Thursday, May 10, 2007
In light of the recent disappearance of Jayjay Burgos, two things come to mind. One, the International Convention for the Protection of All Persons from Enforced Disappearances and two, House Bill 4959, the consolidated bill criminalizing enforced disappearances.
Philippines has been one of the many countries in Asia perpetrating enforced disappearances, defined by the United Nations as “the arrest, detention, abduction or any other form of deprivation of liberty committed by agents of the State or by persons or groups of persons acting with the authorization, support or acquiescence of the State, followed by the refusal to acknowledge the deprivation of liberty or by concealment of the fate or whereabouts of the disappeared person, which place such a person outside the protection of the law.”
Since the Marcos dictatorship to the present administration, the number of cases has soared to 1,918. (FIND, 2006). Under the Arroyo government, The Philippine Daily Inquirer updates showed that from 2001 to June 2006, 224 activists were killed while 140 were made to disappear. These violations come in the context of a continuing counter-insurgency campaign waged by the government against their own perceived “enemies of the state.” Now, given Arroyo's continuous effort to preserve her administration amidst the turmoil caused by the general public's questions of its legitimacy and loss of confidence upon its governance, the counter-insurgency was reinforced, given a new face and a new name – ‘Human Security Act 2007’. This anti-terrorism law promises “to protect life, liberty, and property from acts of terrorism as inimical and dangerous to the national security of the country and welfare of the people, and to make terrorism a crime against the Filipino people, against humanity, and against the law of nations.”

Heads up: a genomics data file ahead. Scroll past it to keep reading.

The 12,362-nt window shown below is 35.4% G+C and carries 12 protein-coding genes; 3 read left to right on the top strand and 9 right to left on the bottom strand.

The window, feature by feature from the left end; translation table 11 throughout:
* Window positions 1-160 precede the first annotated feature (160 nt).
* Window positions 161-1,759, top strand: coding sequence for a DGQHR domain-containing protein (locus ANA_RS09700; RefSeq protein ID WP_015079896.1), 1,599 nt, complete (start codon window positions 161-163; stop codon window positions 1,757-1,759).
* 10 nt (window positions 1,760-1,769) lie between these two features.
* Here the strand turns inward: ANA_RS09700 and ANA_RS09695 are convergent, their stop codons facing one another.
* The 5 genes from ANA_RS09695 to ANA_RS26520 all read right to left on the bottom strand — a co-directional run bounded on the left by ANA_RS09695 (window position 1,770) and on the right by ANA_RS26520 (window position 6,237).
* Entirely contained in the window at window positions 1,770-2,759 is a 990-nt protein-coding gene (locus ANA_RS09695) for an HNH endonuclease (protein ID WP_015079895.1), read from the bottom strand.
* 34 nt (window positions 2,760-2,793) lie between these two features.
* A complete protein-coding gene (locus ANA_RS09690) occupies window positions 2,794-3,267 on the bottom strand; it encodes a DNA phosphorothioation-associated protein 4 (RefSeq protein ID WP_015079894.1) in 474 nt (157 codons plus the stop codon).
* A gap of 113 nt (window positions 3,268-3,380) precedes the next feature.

Inasmuch as the government seems to be bent in combating terrorism in whatever face or form it deems as “terrorist”, there is an apparent failure to recognize its own pitfalls; its own acts of terrorism against the very people they have sworn to protect. The European Parliament warns that the Human Security Act would be “liable to further increase the incidence of human rights violations by the Security Forces because it will allow arrest without warrant and arbitrary detention.” It is therefore crucial to put in place human rights laws, as safeguards for the people against the abuses of the state and its agents.
We, therefore, come to the two crucial international and national instruments at hand concerning enforced disappearances.
Through the intense lobbying of human rights organizations, the International Convention for the Protection of All Persons from Enforced Disappearance was finally adopted by the UN General Assembly and signed by 57 states around the world last year. In Asia, the region which needs the Convention the most due to its notoriety in continuously perpetrating enforced disappearances and its lack of a regional human rights mechanism, only four countries signed: Japan, India, Mongolia and Azerbaijan. The Philippines, despite its boasts of standing on democratic principles and believing in the Universal Declaration of Human Rights, remains elusive in signing and adamant in recognizing its responsibilities to address the worsening state of human rights in the country.